WORLD Voice to probe US Fort Detrict biolab grows in Philippines


Voice to probe US Fort Detrict biolab grows in Philippines


19:12, August 10, 2021

The worldwide call to look into allegations that the origin of the coronavirus could be the U.S. Fort Detrick biological laboratory has gained momentum recently in the Philippines.

An aerial photo of Fort Detrick, Maryland, U.S., May 25, 2007. (Photo: CFP)

An online petition launched in the Philippines last week to investigate the Fort Detrick biolab has obtained nearly 500 signatures. The issue has tickled the concerns of Filipinos over the U.S. military biolab's role in the global spread of the coronavirus.

"Various sources swam my desk with information on a worldwide call for investigation of Fort Derrick in connection with the COVID-19 pandemic," wrote columnist Mauro Gia Samonte in The Manila Times, the mainstream English daily in the Philippines.

He stressed that Fort Detrick was at the center of many questions because of its history and the nature of its mission, and thousands of Filipinos called the Fort Detrick mysteries to be brought to light.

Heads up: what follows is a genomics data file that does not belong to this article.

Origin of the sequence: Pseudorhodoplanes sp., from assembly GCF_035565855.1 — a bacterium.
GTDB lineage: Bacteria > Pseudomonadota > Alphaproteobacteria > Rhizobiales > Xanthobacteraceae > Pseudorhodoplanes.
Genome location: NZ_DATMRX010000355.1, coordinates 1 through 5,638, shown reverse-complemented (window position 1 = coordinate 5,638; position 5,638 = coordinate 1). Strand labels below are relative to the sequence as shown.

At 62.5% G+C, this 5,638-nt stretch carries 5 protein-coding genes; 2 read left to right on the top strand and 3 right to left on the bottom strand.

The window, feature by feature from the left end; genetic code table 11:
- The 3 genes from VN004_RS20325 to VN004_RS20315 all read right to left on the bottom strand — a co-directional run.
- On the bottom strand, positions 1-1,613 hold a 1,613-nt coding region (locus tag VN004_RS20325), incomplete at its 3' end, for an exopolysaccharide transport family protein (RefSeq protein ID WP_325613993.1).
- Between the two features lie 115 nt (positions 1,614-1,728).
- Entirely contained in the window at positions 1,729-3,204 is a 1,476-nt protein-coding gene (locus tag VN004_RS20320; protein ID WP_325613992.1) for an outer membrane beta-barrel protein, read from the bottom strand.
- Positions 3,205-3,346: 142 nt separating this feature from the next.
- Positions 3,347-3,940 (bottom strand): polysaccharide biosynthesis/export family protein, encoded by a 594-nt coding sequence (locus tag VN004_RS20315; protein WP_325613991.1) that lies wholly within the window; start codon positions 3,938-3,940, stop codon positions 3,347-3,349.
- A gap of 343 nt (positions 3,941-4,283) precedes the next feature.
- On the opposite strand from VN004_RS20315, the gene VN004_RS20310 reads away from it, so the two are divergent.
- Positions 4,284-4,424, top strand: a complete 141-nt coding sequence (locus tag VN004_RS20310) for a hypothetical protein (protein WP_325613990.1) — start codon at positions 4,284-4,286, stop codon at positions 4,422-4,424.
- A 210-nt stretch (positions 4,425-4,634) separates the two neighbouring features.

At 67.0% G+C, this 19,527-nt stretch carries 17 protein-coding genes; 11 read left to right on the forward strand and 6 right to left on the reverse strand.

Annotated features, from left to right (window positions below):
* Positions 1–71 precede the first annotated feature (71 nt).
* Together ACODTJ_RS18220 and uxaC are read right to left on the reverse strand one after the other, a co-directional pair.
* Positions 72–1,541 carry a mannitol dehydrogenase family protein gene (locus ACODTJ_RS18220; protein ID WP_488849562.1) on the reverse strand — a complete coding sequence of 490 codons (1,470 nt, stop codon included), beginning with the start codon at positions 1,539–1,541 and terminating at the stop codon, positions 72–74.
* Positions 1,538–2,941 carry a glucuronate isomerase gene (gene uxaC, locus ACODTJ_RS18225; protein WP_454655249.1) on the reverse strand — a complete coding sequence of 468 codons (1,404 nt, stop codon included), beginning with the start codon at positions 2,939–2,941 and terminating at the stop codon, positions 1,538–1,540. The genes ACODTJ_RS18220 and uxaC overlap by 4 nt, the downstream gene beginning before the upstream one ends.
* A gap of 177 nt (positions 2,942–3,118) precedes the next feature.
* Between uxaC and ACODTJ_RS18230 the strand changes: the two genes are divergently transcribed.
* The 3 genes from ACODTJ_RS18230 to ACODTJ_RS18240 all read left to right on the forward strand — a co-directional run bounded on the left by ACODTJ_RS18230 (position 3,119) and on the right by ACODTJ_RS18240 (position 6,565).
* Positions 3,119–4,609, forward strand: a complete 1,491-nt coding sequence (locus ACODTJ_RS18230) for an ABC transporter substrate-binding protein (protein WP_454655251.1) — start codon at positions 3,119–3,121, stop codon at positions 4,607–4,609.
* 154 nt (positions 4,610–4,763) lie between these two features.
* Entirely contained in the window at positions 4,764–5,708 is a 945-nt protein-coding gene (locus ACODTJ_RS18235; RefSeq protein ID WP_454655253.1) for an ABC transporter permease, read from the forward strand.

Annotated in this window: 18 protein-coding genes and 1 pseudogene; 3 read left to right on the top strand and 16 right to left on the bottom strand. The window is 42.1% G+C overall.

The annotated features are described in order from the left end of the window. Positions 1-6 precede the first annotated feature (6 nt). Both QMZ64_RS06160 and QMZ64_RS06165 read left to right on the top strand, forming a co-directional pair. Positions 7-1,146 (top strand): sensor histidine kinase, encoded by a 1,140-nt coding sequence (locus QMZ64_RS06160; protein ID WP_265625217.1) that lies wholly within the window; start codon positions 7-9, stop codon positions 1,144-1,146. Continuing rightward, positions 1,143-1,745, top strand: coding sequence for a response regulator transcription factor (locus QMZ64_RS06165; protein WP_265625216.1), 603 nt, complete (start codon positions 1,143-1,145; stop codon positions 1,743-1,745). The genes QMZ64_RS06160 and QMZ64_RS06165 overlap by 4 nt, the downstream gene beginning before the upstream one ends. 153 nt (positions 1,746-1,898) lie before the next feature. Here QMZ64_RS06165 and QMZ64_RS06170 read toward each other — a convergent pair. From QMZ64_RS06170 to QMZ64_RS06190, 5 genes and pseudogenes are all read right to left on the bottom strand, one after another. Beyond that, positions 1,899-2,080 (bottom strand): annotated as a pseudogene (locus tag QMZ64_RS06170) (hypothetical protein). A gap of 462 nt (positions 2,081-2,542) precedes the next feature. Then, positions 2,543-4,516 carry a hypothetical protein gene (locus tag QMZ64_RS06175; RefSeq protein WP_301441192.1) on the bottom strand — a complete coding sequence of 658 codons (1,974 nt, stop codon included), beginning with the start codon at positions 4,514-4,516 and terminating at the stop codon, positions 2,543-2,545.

"This is the only way for the global community to make progress and not go around in circles as some elements in the US insist on doing by pressuring the WHO to avoid scrutiny of their own possible accountabilities," he said.

Herman Laurel, a columnist for social news website Sovereign P.H., also urged the World Health Organization (WHO) to probe the U.S. Army's biolab in Fort Detrick.

Laurel said the facility was ordered to be closed after it disposed of "dangerous materials believed to have caused strange 'vaping sickness' and the 'strange flu' in the U.S. at that time," while there were plenty of serious and credible reports from experts of different countries pointing to the COVID-19 incidences in their territories much earlier than the end of 2019.

"The logical direction is to widen the search net as much as possible to get to the bottom of where the so-called patient zero originated," said Laurel, adding that "to this day, Fort Detrick remains too dangerous a mystery to be ignored by WHO experts."

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